Guarding Your Legacy

guarding your legacy the critical role of document management in infrastructure ownership

The Critical Role of Document Management In Infrastructure Ownership

As America’s infrastructure continues to age, the urgency for owners of schools, universities, municipal buildings, and hospital systems to ensure the longevity and safety of their structures has never been more critical. Recent incidents, including the catastrophic collapses of bridges and buildings, have starkly highlighted the dire consequences of neglecting maintenance and oversight.

This has led to increased scrutiny from lenders during refinancing and governmental entities during recertification processes. A significant hurdle frequently encountered in these evaluations is the absence of essential project files, an issue that complicates and potentially jeopardizes the integrity assessments of these vital structures.

Retention Challenges

Traditionally, architects are mandated to retain design drawings for periods ranging from 5 to 10 years. However, many of the infrastructures under examination surpass this age, rendering such retention policies insufficient. Compounding this issue is the loss or improper archiving of project close-out files by owners, often due to outdated software or a lack of understanding regarding the importance of these documents.

The responsibility of locating these crucial files then falls to forensic engineers, who must navigate through public records or engage in exhaustive searches, a process that is both time-consuming and costly for owners and can often lead to dead ends.

All states have their own requirements for documentation retention. We have created this for you to reference. Construction Litigation Hold

Legal Implications

The aging infrastructure not only poses safety risks but also legal challenges. Owners find themselves at the center of disputes, whether defending against claims arising from accidents due to deteriorating conditions or addressing construction defects.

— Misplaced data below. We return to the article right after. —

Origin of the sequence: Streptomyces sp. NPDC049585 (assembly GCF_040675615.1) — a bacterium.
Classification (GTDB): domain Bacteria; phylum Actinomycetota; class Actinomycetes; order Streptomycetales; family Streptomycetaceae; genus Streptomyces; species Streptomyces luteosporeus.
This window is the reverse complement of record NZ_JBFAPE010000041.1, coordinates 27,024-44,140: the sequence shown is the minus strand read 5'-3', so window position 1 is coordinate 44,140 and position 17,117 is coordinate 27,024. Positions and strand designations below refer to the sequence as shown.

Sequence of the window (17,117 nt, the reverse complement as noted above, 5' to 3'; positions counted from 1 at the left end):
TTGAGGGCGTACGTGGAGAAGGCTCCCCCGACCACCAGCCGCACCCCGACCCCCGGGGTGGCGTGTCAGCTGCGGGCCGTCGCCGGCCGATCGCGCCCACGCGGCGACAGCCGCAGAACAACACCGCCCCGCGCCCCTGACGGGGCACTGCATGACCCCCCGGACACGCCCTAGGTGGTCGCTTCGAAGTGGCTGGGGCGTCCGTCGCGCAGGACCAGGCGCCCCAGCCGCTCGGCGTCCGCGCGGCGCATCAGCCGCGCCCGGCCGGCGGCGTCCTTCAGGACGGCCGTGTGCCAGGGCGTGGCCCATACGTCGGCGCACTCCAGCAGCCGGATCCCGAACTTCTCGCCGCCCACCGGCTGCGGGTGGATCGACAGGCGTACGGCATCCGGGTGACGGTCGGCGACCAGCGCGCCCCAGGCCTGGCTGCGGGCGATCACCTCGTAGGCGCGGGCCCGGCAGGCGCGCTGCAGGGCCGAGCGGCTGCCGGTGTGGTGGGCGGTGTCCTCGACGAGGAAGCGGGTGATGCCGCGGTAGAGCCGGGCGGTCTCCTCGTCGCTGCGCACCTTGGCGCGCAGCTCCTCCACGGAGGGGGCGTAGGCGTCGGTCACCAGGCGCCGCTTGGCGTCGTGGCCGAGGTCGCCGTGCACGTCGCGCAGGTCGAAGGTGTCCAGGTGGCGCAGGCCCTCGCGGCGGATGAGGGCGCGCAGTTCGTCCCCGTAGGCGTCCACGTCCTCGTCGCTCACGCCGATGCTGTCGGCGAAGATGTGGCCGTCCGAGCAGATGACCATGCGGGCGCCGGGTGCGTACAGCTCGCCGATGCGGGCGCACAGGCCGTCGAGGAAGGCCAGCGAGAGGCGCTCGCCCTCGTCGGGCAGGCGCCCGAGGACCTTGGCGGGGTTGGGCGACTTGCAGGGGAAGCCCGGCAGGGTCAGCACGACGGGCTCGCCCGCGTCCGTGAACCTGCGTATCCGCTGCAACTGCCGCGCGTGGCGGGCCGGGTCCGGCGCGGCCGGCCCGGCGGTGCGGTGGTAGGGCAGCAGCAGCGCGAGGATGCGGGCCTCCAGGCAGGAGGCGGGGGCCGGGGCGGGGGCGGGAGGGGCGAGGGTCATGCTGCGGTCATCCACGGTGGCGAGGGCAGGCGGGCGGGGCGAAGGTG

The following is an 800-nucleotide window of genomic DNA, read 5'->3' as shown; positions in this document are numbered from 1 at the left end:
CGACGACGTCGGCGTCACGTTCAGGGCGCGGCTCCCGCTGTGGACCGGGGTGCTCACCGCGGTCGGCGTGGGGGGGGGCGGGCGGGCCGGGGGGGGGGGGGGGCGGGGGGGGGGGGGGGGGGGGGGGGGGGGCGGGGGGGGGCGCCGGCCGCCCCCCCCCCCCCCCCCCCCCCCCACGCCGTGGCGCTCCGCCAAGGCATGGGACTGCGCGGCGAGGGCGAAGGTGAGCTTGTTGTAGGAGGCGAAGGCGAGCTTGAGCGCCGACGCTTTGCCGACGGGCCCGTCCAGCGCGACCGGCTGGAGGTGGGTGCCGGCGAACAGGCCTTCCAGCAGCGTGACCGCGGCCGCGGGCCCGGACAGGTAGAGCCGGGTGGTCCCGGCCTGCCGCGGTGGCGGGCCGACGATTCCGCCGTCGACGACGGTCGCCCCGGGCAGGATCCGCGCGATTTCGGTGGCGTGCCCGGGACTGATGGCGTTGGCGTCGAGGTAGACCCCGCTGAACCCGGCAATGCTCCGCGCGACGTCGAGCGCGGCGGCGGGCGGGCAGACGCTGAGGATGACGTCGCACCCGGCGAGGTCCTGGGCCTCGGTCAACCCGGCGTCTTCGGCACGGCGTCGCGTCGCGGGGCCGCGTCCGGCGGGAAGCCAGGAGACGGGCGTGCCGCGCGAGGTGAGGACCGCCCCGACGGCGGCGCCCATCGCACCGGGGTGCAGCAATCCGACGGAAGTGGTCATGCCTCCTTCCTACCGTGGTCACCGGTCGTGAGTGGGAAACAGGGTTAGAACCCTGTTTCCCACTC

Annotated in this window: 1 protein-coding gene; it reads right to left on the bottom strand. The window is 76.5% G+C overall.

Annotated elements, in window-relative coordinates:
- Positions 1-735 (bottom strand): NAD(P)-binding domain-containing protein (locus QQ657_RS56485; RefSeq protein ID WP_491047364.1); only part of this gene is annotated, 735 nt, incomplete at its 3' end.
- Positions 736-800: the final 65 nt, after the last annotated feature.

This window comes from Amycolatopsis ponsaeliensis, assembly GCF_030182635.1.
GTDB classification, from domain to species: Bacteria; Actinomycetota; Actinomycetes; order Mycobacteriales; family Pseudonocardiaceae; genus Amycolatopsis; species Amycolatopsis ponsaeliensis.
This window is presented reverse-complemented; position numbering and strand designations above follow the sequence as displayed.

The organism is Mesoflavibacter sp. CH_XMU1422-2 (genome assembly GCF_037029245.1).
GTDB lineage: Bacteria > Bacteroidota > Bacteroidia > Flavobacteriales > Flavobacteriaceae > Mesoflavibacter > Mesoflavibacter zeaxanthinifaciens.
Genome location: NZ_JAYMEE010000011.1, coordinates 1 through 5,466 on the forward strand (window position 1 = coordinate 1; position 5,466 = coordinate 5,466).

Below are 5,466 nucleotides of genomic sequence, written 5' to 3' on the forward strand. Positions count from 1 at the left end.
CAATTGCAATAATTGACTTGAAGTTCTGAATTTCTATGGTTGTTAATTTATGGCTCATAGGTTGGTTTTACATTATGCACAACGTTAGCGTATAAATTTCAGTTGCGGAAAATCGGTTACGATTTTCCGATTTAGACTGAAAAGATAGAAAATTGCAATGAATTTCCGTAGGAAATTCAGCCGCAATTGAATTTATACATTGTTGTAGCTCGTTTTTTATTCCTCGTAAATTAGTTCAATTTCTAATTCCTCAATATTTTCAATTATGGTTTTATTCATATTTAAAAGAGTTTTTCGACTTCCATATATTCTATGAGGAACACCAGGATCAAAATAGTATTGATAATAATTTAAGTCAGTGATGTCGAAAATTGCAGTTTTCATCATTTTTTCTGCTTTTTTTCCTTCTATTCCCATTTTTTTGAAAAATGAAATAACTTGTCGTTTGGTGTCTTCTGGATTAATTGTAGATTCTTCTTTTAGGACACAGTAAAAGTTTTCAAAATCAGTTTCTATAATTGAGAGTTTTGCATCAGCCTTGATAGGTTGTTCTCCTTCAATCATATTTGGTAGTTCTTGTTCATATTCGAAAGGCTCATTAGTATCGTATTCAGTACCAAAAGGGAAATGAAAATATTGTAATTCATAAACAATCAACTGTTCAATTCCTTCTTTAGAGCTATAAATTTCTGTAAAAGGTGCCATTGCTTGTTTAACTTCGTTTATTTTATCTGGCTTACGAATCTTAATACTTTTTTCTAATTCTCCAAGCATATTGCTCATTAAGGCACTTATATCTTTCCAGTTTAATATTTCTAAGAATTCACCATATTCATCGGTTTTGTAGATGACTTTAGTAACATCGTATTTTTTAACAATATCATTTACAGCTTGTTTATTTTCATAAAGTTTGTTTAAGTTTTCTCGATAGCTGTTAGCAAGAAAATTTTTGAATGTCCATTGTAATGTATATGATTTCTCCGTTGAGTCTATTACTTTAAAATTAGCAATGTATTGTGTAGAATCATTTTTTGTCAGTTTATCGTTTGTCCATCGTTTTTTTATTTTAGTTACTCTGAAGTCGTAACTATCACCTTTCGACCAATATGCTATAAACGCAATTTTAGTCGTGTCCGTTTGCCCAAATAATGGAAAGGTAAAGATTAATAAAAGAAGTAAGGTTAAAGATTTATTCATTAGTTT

The onus is on the owners to substantiate their claims against contractors and architects, a task made formidable without access to comprehensive project files. The absence of such documentation severely handicaps legal and consulting teams, depriving them of vital evidence needed to effectively manage litigation and resolve disputes. 

Proactive Archiving Solutions

To circumvent these pitfalls, it is crucial for owners, especially those managing educational institutions, government buildings, and healthcare facilities, to prioritize the archiving of project close-out documents. This proactive approach should ensure that files are stored in an accessible, secure, and user-friendly manner, enabling quick retrieval by owners, legal teams, and consultants when necessary. Investing in a robust archiving system not only safeguards the owner’s interests but also significantly mitigates future legal and safety risks.

In light of these considerations, Joshua Mermis, a founding partner of West Mermis, PLLC, and a recognized authority in construction law, emphasizes the importance of diligent documentation and archiving practices. His insights, drawn from extensive experience in construction litigation and business disputes, underline the critical need for owners to adopt a forward-thinking approach to document management.

For owners looking to fortify their defenses in construction-related litigation and ensure the longevity of their infrastructure, engaging with experts like Joshua Mermis and exploring resources such as Owner Insite, under the guidance of CEO Steve Harper, can provide invaluable guidance. Their collaborative discussion on this month’s podcast offers actionable strategies and insights into the essential practices for effective project documentation and archiving.

Owners in the sectors of education, municipal governance, and healthcare are encouraged to heed this call to action by reassessing their archiving strategies and considering the adoption of advanced, accessible, and secure document management systems. Taking such steps now will not only preserve the structural integrity and safety of their buildings but also equip them with the necessary tools to navigate the complexities of legal disputes and maintenance challenges in the future.

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